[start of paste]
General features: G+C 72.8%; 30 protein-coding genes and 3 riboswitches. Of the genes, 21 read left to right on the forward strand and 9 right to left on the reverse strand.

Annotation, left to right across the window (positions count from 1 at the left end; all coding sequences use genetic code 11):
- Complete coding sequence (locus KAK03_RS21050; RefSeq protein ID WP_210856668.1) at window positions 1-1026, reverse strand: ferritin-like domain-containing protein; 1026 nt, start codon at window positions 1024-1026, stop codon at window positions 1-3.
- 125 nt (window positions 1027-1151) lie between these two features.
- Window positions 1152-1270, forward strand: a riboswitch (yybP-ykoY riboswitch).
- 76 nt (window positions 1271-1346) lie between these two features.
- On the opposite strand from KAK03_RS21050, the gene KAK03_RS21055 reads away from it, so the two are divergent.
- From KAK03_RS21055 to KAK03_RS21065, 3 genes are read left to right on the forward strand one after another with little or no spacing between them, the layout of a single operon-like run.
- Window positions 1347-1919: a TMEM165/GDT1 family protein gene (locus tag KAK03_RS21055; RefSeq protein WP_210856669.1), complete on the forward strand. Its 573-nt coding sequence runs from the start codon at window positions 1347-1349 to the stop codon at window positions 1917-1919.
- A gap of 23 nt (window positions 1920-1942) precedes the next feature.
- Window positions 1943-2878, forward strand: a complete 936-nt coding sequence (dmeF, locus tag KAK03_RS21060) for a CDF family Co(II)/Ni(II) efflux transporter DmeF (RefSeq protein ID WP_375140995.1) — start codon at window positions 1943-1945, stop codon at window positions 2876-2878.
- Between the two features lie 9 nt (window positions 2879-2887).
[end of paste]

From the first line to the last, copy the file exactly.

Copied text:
General features: G+C 72.8%; 30 protein-coding genes and 3 riboswitches. Of the genes, 21 read left to right on the forward strand and 9 right to left on the reverse strand.

Annotation, left to right across the window (positions count from 1 at the left end; all coding sequences use genetic code 11):
- Complete coding sequence (locus KAK03_RS21050; RefSeq protein ID WP_210856668.1) at window positions 1-1026, reverse strand: ferritin-like domain-containing protein; 1026 nt, start codon at window positions 1024-1026, stop codon at window positions 1-3.
- 125 nt (window positions 1027-1151) lie between these two features.
- Window positions 1152-1270, forward strand: a riboswitch (yybP-ykoY riboswitch).
- 76 nt (window positions 1271-1346) lie between these two features.
- On the opposite strand from KAK03_RS21050, the gene KAK03_RS21055 reads away from it, so the two are divergent.
- From KAK03_RS21055 to KAK03_RS21065, 3 genes are read left to right on the forward strand one after another with little or no spacing between them, the layout of a single operon-like run.
- Window positions 1347-1919: a TMEM165/GDT1 family protein gene (locus tag KAK03_RS21055; RefSeq protein WP_210856669.1), complete on the forward strand. Its 573-nt coding sequence runs from the start codon at window positions 1347-1349 to the stop codon at window positions 1917-1919.
- A gap of 23 nt (window positions 1920-1942) precedes the next feature.
- Window positions 1943-2878, forward strand: a complete 936-nt coding sequence (dmeF, locus tag KAK03_RS21060) for a CDF family Co(II)/Ni(II) efflux transporter DmeF (RefSeq protein ID WP_375140995.1) — start codon at window positions 1943-1945, stop codon at window positions 2876-2878.
- Between the two features lie 9 nt (window positions 2879-2887).